All of this may seem like table stakes for anyone who’s used to cable or a TiVo DVR, but you’d be surprised how many fledgling over-the-air DVRs overlook these features. Replicating the creature comforts of a cable DVR is an area where Nuvyyo’s experience with Tablo really shows.

The price of pristine broadcast TV

Keep in mind that all of those DVR features are also available on other Tablo DVRs, such as the Tablo Dual Lite and Tablo Quad. You can even get some Tablo models with built-in storage, obviating the need for a separate hard drive.

As of now, though, the Tablo Dual HDMI is the only model that plays broadcast channels in their native MPEG-2 format. That means video looks clearer than it does on other Tablo DVRs, and all channels are capable of 60-frames-per-second playback. On other Tablo models, channels that broadcast at 1080i or 480i will only play at 30 frames per second, which creates a choppy effect for sports, news, and talk shows. (All Tablo models do support surround sound, so audio quality isn’t an issue here.)

Being able to enjoy Tablo’s DVR features without sacrificing video quality is refreshing, but there are still reasons to choose other Tablo DVRs instead.

The Tablo Dual HDMI’s main sticking point is device support. Although Tablo offers apps for iOS, Android, Apple TV, Chromecast, Xbox One, Samsung TVs, and LG TVs along with a desktop website, none of those are compatible with the Dual HDMI. Tablo maker Nuvyyo says the native video players on those devices don’t support MPEG-2, which means Nuvyyo would have to build a custom player to support them. The company has not announced any plans to do so.

And because the Dual HDMI cannot transcode video, it can’t reduce video quality to save bandwidth or storage space. You’ll need a strong network for streaming to the devices that the Dual HDMI does support, and your hard drive space won’t go as far. Perhaps for related reasons, the Dual HDMI doesn’t support out-of-home viewing either.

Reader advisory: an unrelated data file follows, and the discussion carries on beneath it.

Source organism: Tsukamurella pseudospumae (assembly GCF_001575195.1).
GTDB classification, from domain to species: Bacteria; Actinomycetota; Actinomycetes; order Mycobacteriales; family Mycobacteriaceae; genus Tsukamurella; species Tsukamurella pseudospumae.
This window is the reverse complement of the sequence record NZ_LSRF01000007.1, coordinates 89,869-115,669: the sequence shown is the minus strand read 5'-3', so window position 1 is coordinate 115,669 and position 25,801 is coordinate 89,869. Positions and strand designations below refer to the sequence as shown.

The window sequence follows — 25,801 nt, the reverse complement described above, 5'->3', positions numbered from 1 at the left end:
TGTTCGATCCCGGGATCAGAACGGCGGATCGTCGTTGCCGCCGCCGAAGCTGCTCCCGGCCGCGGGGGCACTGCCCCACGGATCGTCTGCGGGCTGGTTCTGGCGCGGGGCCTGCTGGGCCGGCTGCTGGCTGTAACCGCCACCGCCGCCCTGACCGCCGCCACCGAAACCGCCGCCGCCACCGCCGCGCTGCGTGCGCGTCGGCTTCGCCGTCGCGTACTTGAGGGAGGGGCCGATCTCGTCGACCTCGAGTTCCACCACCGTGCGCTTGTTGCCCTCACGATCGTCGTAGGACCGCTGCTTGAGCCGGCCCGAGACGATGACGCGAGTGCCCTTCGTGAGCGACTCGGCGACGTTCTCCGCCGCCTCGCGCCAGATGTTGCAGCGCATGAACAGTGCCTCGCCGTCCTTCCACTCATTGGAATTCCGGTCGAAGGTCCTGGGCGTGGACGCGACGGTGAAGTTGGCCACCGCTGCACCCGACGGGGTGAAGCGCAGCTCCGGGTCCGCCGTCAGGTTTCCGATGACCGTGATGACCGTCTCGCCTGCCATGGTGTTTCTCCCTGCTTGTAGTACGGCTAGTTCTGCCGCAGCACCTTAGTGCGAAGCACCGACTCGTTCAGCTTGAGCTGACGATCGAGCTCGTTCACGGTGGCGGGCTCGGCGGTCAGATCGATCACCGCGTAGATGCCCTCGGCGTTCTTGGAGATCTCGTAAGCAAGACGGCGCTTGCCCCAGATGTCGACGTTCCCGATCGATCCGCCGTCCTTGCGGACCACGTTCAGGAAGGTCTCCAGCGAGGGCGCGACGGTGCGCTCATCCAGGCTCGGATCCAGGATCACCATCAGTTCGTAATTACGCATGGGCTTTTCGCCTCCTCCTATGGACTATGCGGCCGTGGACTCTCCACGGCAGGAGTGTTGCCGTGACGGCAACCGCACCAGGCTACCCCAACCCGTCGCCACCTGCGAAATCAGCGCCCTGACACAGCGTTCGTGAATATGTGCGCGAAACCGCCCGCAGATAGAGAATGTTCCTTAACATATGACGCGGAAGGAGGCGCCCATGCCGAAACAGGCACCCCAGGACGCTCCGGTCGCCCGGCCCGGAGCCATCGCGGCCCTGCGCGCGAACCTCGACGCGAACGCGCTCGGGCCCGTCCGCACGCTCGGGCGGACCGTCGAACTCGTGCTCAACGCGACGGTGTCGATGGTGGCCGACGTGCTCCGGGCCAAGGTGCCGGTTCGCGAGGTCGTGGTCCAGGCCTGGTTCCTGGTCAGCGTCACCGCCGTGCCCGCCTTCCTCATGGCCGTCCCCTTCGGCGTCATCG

The other downside is that channels can take a long time to load—upwards of eight seconds per channel, in my experience—as they buffer onto the hard drive. Tablo does remember the last channel you visited and can load it much faster, but the initial waiting period is worse than Tablo’s other models. Also worth noting: While most Tablo models offer a $150 option for lifetime DVR service, that's not available with the Dual HDMI. 

Tablo’s other networked DVRs would be better options if any of those issues or omissions are dealbreakers. Otherwise, you can look to Plex or Channels DVR, which are trickier to set up than Tablo, but match (or in some cases, exceed) Tablo on features without sacrificing video quality.

In a perfect over-the-air DVR world, Nuvyyo would just offer a Tablo model that could both preserve full broadcast quality and optionally transcode video as needed. Instead, as before, you’ll just have to decide which trade-offs you can most easily tolerate.

Correction: An earlier version of this review said that the Tablo Dual HDMI offered a lifetime DVR service option. That option is only available with Tablo's non-HDMI models.

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At a Glance
  • Tablo's plug-and-play DVR delivers native broadcast quality, but loses some features along the way.


    • Whole-home DVR delivers local antenna channels at full broadcast quality.
    • Loads of useful features for recording and watching local channels
    • Simple setup


    • Can't stream outside the home or to mobile devices
    • Lengthy initial load times for channels
    • Clunky remote and sluggish hardware for direct HDMI output